Two startling publications came to the attention of The Clumpany today.
The first was this hugely entertaining statement from Sevco.
It included the customary mention of the ‘club’ having a long history – a habit which always betrays deep insecurity about the truth of liquidation.
But it also contained something rather unexpected: magnanimity.
No really, it did!
However, this being an Ibrox-based ‘club’, the magnanimity was of a self-righteous, condescending and ultimately counter-productive kind.
Responding to reports that the SPFL board had received a factual update following last week’s Court of Session ruling on the Big Tax Case, Sevco stated:
“The first thing to be said is that Rangers has made it clear it wishes to reach out and work with all clubs to help revitalise Scottish football, which has also suffered in recent years. There is much to be done and Rangers wants to be part of the way forward.
Our game has to become more attractive to potential sponsors and partners if the finance levels required are to be generated but this can only be done if we present a coherent and united strategy.”
Ah yes, there’s that legendary interest in the wider interests of the Scottish game. From a ‘club’ which pretends to be the same one that stiffed 276 creditors, and failed to pay a huge amount of due tax while running a system of dual contracts for years on end. And which only accepts responsibility for the trophies ‘it’ ‘won’.
But still, if the new club has belatedly found an interest in collaborative working, who are we to sneer?
The statement continues:
“Therefore, a line must be drawn now if we are all to prosper.”
“It is our irrevocable belief that this Club’s history, including its many successes, is beyond debate. Rangers cannot countenance or accept any talk, attempts or actions designed to undermine what this Club has achieved throughout its long history.”
“So, as far as this Club is concerned there is no need for further SPFL consideration of court judgements or appeals. They should be saying it is time for everyone to move on and work together for the greater good of the game. Scottish football has suffered enough.”
It turned out that the statement was actually just a straightforward and utterly self-interested assertion that Sevco won’t give up any of Rangers’ trophies, and the SPFL should simply ‘move on’ from the Big Tax Case!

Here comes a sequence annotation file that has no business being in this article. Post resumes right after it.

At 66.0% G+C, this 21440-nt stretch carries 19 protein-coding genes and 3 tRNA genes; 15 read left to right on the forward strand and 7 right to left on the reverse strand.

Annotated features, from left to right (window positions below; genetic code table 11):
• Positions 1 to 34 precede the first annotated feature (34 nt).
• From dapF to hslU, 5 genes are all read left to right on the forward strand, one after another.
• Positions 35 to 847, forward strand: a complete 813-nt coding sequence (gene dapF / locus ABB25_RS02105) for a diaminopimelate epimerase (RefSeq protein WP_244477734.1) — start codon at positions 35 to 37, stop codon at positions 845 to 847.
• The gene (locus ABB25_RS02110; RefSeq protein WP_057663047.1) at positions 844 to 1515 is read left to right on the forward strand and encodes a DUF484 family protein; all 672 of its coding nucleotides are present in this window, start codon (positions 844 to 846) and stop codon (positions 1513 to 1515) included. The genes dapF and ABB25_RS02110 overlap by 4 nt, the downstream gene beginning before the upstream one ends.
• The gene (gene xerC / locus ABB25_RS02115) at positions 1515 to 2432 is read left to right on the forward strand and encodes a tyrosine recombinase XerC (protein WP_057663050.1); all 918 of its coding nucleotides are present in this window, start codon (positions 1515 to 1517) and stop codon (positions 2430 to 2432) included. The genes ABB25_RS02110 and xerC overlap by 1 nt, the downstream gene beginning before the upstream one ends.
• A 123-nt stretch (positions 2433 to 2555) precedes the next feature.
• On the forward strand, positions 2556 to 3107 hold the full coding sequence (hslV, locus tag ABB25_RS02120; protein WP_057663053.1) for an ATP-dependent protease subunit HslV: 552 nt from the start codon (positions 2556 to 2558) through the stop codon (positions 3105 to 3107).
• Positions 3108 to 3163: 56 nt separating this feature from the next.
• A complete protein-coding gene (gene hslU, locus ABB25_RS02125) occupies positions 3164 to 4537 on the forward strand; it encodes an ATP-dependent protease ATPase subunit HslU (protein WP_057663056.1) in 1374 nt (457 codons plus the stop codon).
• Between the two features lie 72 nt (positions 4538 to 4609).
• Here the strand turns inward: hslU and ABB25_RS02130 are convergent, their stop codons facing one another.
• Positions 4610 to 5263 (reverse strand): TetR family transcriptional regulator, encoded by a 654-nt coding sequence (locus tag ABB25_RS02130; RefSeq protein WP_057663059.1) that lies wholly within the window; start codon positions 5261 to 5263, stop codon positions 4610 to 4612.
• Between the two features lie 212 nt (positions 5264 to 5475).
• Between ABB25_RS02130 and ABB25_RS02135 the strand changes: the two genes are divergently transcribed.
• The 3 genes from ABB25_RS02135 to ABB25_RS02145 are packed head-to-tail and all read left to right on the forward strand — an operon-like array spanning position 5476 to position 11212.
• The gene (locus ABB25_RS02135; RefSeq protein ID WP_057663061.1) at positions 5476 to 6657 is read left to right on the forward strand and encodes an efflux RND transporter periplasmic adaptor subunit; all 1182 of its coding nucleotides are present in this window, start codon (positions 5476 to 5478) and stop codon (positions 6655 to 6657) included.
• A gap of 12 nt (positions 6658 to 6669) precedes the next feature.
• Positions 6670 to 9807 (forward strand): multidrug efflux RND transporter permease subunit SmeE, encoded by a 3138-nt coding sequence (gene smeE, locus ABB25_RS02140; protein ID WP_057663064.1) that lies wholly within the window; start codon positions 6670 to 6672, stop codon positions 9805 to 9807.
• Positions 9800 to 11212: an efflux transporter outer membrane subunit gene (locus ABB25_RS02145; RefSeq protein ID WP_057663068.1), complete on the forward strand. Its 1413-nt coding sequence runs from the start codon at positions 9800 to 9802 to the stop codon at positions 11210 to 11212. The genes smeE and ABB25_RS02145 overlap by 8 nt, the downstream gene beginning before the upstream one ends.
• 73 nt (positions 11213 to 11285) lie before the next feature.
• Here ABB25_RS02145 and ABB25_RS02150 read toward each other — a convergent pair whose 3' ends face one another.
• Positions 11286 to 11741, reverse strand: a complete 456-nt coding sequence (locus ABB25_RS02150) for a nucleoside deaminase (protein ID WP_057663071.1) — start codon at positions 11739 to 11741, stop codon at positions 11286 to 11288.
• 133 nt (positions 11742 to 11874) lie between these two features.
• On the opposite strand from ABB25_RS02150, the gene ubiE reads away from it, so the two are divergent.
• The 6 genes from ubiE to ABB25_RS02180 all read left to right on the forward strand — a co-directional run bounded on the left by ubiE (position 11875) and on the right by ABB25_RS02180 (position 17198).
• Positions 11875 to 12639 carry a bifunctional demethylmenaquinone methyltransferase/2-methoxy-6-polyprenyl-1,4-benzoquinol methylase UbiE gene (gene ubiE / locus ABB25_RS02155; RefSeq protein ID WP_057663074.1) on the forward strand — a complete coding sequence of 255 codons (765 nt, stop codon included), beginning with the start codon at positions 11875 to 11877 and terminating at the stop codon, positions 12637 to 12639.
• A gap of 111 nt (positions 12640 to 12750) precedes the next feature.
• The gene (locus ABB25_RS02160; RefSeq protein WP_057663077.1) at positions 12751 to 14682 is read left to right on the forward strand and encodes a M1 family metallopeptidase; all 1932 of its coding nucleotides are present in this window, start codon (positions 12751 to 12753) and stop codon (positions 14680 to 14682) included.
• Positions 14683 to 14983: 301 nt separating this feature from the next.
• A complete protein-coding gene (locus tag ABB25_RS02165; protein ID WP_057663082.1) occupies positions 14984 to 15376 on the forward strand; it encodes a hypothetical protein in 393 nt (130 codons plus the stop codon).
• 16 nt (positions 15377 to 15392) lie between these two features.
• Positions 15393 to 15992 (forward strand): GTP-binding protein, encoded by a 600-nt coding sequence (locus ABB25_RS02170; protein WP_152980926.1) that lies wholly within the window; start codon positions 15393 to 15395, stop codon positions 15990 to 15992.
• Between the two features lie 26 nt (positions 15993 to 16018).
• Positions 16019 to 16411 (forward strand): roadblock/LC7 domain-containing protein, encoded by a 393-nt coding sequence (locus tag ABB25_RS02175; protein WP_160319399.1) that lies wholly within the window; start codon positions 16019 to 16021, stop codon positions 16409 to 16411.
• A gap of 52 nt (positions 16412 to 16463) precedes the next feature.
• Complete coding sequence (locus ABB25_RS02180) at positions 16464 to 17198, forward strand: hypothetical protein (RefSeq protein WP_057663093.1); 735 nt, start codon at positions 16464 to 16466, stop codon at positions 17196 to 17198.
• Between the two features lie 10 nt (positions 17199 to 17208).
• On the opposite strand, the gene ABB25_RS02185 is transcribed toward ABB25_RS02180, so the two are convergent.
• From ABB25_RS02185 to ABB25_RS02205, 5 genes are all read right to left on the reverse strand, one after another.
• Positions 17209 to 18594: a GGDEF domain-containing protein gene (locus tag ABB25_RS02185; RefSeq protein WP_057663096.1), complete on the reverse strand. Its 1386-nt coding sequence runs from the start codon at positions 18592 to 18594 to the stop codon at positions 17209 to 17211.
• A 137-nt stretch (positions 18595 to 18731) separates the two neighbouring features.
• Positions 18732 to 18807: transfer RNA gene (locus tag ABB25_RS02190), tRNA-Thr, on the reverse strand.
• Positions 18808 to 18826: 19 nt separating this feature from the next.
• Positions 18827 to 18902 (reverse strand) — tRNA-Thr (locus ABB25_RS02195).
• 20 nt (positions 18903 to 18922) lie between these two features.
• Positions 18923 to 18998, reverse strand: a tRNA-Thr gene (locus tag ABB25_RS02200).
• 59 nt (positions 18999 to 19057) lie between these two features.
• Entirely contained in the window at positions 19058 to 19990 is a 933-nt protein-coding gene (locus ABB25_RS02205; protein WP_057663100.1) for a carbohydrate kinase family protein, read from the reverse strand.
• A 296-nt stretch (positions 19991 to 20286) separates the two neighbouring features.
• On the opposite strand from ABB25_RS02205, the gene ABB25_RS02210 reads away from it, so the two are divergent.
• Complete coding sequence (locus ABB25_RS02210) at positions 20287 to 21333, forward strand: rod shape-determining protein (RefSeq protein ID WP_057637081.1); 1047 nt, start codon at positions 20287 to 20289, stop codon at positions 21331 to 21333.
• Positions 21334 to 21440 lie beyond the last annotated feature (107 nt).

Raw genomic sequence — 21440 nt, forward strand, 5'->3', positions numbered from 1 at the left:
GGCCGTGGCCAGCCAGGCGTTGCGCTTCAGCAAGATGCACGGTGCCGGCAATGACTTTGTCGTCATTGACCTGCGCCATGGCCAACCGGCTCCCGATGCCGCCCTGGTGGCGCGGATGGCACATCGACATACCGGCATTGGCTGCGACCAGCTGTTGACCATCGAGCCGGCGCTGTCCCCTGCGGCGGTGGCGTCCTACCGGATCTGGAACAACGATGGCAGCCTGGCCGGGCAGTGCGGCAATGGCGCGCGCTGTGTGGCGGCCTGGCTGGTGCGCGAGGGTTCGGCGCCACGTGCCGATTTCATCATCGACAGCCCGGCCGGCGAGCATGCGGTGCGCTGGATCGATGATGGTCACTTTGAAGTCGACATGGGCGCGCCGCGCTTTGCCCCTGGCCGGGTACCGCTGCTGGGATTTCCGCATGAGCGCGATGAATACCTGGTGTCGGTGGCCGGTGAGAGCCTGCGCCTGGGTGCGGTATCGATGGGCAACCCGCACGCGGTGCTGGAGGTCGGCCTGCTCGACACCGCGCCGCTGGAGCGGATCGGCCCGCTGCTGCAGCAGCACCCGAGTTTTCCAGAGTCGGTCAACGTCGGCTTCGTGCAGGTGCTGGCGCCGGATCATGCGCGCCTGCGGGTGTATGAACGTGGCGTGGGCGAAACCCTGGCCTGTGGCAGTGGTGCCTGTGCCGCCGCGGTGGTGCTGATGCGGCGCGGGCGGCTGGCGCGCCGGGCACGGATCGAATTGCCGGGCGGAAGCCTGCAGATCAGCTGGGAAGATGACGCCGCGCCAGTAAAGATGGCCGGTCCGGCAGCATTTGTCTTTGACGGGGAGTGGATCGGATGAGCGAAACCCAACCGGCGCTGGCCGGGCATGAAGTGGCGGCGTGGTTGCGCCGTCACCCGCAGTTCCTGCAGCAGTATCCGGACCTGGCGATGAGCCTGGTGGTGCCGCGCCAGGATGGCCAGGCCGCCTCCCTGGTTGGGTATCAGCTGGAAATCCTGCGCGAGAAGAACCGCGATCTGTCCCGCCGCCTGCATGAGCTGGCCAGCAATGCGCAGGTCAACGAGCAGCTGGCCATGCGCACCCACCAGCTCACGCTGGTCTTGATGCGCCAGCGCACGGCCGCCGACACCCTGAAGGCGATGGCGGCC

No due process, no consideration of wrongdoing, and absolutely no sanctions whatsoever. Just move on because This Is Rangers*.
Clumpaneers might have had more sympathy for the statement had it contained an ounce of humility, any sort of apology, or even an argument justifying Sevco’s perspective. But unfortunately none of those things were to be found..
If Sevco genuinely hoped to draw a line drawn under the question of title-stripping then they couldn’t have written a statement less likely to achieve it!
The final words of the statement “Scottish football has suffered enough”, are so ironic, so lacking in self-awareness, and so arrogant that I briefly wondered if the Sevconian author had simply written them to win a bet.
Meanwhile, on Planet Reality, Alex Thomson produced a searing explanation of why (subject to any appeal of the Big Tax Case to the Supreme Court), all the trophies won by Rangers during the EBT years must now be liable to stripping.
Like the recent Court of Session judgement, Thomson’s piece is ‘common sense’ stuff. And it immediately struck a chord with fans of many clubs across Scotland. But at the same time it seemed utterly remarkable.
Why? Well, because you would have to search for a very long time to find a Scotland-based journalist willing to be as unequivocal and comprehensive in discussing the sporting advantage conferred by EBTs, and the likely need for titles to be stripped.
Some, such and Jim Spence and Andrew Smith have made their critical views known, but they are pretty isolated voices.
As I have discussed in previous blogs, some of the press pack is still casting around for reasons why EBTs didn’t give Rangers a sporting advantage. Put bluntly, they are seemingly unwilling to even countenance the possibility that an Ibrox club might have done something wrong which could result in tangible penalties.
Liquidation could be ignored, but the removal of trophies is simply unthinkable!
In short, it has been a day for thinking about the use of asterisks. On the one hand Sevco and some of the press pack would rather an asterisk simply be placed next to Rangers’ apparent cheating. Perhaps denoting that this wasn’t proper ‘cheaty’ cheating. It was just making the most of the available cash, while all the trophies were won fairly on the field of play.
On the other hand, Alex Thomson spoke for a large number of us by saying that title stripping should be the unavoidable consequence of systematic long-term cheating. An asterisk should be put in the place where Rangers’ name once adorned the honours lists. It would denote that the title is now void.
One way or another an asterisk is coming to Scottish football, and its placement will have a profound effect on whether we have an actual sport or a complete sham.
So where would you stick it?
Polite answers only please!